Nelson v. Nelson

Annotate this Case

628 So. 2d 798 (1993)

William Earl NELSON v. Loretta B. NELSON.


Court of Civil Appeals of Alabama.

August 6, 1993.

*799 Hayes D. Brown of Johnston, Trippe & Brown, Birmingham, for appellant.

Cindy S. Schuessler, Florence, for appellee.

L. CHARLES WRIGHT, Retired Appellate Judge.

This is an appeal from a judgment after remand. For facts pertinent to the original appeal, see Nelson v. Nelson, 611 So. 2d 1113 (Ala.Civ.App.1992).

In that appeal we determined that the trial court erred in awarding the wife one-half of the husband's retirement plan. We remanded that portion of the judgment to the trial court for further proceedings. In doing so, we stated the following:

"[W]e point out to the trial court that this court has previously stated that the fact that one spouse has retirement benefits as an asset can be weighed by the trial court in effecting a just property division or in awarding alimony in gross. Rowe v. Rowe, 601 So. 2d 1048 (Ala.Civ.App.1992). We would further note that, at trial, the husband stated that it would be equitable for the trial court to award the wife one-half of the amount that he had contributed to his retirement plan."

611 So. 2d at 1116.

The husband's retirement plan was valued at $93,009. The husband had contributed $46,504 to the plan, and his employer contributed the rest. On remand, the trial court awarded the wife $23,250 in alimony in gross, to be paid in two annual payments of $11,625 each. The husband appeals.

The husband asserts that the trial court's award on remand was made in error. He contends that the award to the wife was based on the value of his retirement plan. He insists that the trial court did "indirectly" that which Kabaci v. Kabaci, 373 So. 2d 1144 (Ala.Civ.App.1979), and its progeny prohibit it from doing "directly."

Retirement benefits may not be made the basis of either alimony in gross or a property settlement in a divorce action. Kabaci Cole v. Cole, 538 So. 2d 21 (Ala.Civ. App.1987). However, such retirement benefits may be considered as an asset of the husband in effecting an equitable property division or in awarding alimony in gross. King v. King, 601 So. 2d 1025 (Ala.Civ.App. 1992). The husband's retirement plan may not be considered a basis for an award of alimony in gross if the husband's retirement plan is the only resource from which he can satisfy the award. Thompson v. Thompson, 532 So. 2d 1027 (Ala.Civ.App.1988). This is because an award of alimony in gross must be payable out of the husband's present estate as it exists at the time of the divorce. Thompson.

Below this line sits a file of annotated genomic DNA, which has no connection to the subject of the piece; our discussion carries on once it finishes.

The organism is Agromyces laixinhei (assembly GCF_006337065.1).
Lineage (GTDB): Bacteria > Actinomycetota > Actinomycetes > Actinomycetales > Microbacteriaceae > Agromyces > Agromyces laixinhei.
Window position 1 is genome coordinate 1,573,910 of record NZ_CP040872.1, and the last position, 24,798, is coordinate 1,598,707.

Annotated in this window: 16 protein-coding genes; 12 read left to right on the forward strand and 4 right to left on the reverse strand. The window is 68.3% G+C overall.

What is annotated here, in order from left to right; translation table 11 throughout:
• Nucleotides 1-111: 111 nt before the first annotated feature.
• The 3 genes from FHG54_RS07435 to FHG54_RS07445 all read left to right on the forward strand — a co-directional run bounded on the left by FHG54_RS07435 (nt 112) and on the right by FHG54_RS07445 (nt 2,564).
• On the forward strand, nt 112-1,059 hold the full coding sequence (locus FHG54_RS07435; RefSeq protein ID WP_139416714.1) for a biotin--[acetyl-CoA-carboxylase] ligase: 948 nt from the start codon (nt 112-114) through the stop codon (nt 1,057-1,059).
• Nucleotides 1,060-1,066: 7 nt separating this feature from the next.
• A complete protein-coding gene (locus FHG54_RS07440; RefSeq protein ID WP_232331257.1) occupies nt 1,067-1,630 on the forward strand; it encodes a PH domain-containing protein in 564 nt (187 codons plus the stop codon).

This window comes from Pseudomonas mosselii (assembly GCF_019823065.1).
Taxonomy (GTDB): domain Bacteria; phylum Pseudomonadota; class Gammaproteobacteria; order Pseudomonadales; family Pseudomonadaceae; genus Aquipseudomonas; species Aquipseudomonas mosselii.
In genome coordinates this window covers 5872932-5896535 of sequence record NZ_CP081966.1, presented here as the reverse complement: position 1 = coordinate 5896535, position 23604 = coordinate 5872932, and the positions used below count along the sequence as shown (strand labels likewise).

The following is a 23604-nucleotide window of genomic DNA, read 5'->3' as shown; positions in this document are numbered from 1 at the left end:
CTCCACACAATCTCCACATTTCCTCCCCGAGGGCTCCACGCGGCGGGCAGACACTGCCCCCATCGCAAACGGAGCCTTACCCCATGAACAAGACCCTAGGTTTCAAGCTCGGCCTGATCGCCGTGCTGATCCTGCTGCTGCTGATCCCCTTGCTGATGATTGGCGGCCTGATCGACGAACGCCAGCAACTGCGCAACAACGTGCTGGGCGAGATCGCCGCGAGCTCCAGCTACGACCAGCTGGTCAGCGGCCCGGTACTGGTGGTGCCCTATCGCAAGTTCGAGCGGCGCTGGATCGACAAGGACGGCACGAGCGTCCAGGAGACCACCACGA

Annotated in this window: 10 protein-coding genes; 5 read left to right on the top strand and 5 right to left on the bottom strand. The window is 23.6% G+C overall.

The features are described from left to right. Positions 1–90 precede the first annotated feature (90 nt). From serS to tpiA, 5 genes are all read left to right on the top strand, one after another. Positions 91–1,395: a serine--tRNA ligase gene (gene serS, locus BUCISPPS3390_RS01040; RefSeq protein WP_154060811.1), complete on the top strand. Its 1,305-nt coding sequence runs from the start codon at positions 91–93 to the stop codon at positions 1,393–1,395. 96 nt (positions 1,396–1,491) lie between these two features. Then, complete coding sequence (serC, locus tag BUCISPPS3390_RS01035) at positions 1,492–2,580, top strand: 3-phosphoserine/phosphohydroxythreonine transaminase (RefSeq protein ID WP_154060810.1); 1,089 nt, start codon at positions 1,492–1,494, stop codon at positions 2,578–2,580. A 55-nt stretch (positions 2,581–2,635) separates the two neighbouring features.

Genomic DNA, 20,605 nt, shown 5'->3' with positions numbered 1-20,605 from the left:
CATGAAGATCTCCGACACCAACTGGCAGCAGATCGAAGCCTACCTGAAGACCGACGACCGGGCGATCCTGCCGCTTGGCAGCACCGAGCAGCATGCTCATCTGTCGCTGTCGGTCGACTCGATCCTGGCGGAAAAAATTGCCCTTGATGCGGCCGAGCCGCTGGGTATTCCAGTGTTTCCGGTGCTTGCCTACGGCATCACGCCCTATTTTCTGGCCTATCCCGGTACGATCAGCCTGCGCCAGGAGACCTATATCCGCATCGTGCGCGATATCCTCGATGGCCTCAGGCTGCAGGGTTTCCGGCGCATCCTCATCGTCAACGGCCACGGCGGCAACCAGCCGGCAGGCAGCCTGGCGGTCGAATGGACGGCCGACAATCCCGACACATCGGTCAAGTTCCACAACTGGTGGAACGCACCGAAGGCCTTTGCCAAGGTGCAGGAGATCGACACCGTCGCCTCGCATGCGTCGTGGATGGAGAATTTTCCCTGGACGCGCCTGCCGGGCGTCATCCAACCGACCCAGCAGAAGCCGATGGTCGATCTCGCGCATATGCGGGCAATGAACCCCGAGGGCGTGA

In this instance we find that the husband had ample assets, other than his retirement plan, with which to satisfy the award of alimony in gross. We find no error in the *800 trial court's award. As we view it, the trial court did exactly what this court suggested that it might do.

The husband further asserts that the award of alimony in gross made the prior property division inequitable.

In the original appeal we addressed the equities surrounding the division of property and found the following:

"While there is voluminous and conflicting evidence as to the marital estate in the record, it is possible to infer that the trial court awarded the wife assets worth approximately $91,000, and that the husband was awarded assets worth approximately $97,000, not including inherited property that the husband was awarded outright. Suffice it to say that we find these respective amounts to be equitable in view of the relevant factors...."

611 So. 2d at 1115-16.

Even with the addition of the wife's award after remand, we do not find the division of property to be inequitable. The division of property need not be equal, but only equitable. Hendrix v. Hendrix, 606 So. 2d 142 (Ala.Civ.App.1992). A property division favoring one spouse over the other is not, in and of itself, an abuse of discretion. Hendrix. The division of property is within the sound discretion of the trial court, and its judgment will not be reversed except for palpable abuse of that discretion. Wiggins v. Wiggins, 498 So. 2d 853 (Ala.Civ.App.1986). We find no such abuse here.

The judgment of the trial court is affirmed.

The wife's request for attorney fees on appeal is granted in the amount of $750. Her request that we award additional damages in accordance with Rule 38, A.R.A.P., is denied. The husband's request for attorney fees is denied.

The foregoing opinion was prepared by Retired Appellate Judge L. CHARLES WRIGHT while serving on active duty status as a judge of this court under the provisions of ยง 12-18-10(e), Code 1975, and this opinion is hereby adopted as that of the court.


All the Judges concur.